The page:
Mourad Mazouz is a genuine and fascinating self-taught entrepreneur who cuts an emblematic figure on the Paris and London gastronomic scenes. He left his native Algeria at 15 to go to Europe, America then Asia to earn his stripes in the restaurant industry. He was only 26 when he opened his first bistro in Paris, ‘le Bascou’, which he then sold on in order to open ‘404’, offering traditional north African cuisine in the heart of the Marais; but it is undoubtedly in London that he has truly made his mark. ‘Momo’, the couscous restaurant he launched in 1997, went on to become an institution. He then caused great excitement when, in association with Pierre Gagnaire, he set up ‘Sketch’, a 2500 square metre space comprising a restaurant, a brasserie, a patisserie and an art gallery. In November 2008, he launched a new establishment in Paris called ‘Derrière’, designed to look like an apartment. Constantly sought after and never short of projects, he thankfully hasn’t lost his artisan spirit along the way and has created almond paste bracelets inspired by Berber adornment for ICONOfly.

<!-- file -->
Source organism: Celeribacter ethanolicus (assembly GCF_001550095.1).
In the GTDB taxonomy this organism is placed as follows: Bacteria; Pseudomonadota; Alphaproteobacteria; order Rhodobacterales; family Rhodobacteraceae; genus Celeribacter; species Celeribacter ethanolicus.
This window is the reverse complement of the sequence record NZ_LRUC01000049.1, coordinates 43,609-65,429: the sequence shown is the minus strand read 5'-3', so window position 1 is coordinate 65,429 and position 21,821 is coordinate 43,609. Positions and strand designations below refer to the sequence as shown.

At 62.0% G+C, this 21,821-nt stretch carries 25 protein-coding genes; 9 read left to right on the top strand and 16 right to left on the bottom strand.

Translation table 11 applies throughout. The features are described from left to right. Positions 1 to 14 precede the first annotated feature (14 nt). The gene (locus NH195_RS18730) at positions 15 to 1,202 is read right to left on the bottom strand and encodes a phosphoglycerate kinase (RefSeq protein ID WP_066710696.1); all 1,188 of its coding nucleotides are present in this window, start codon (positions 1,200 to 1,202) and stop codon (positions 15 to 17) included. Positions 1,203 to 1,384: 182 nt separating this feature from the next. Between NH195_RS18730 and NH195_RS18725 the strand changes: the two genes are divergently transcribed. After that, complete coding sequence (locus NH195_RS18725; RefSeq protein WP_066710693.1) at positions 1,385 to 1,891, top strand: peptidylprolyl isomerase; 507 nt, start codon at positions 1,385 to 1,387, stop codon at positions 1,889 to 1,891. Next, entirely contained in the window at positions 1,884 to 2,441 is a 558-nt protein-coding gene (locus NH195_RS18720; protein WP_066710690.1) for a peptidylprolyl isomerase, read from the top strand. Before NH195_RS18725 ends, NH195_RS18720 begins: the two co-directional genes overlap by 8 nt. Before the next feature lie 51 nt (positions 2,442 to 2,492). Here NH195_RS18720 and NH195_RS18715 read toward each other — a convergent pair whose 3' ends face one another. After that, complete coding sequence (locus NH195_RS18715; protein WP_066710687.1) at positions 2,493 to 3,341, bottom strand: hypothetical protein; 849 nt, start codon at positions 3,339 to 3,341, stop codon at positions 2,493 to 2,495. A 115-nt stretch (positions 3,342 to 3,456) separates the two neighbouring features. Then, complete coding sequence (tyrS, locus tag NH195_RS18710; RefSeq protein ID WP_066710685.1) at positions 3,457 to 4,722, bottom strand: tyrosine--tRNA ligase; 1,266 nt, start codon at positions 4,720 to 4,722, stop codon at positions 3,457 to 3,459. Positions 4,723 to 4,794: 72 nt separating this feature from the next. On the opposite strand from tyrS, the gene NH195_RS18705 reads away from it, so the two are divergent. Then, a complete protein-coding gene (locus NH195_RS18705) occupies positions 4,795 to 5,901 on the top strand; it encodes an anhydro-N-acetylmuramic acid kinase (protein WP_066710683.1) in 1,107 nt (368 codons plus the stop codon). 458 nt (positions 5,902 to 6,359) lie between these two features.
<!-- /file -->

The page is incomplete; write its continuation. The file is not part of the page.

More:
I grew up with Berber bracelets, the real ones that were handed down from generation to generation. It’s also the first present I ever gave to a girl. It was important for me, but I expect, horrible for her. Then, during a journey to Istanbul, I gave my wife Caroline an Arab and Jewish traditional bracelet made of seven rings of gold.
If I had to wear only one kind it would be a wrestler’s bracelet, I’ve always found them very beautiful. I wore one when I was 20. The bracelets have a very particular meaning; some of my friends proudly wear up to fifty of them on one arm. They are travelling bracelets; each one corresponds to a destination.
An accessory is an accessory. I don’t see how the bracelet can ever disappear. It’s an accessory that is part of life and culture.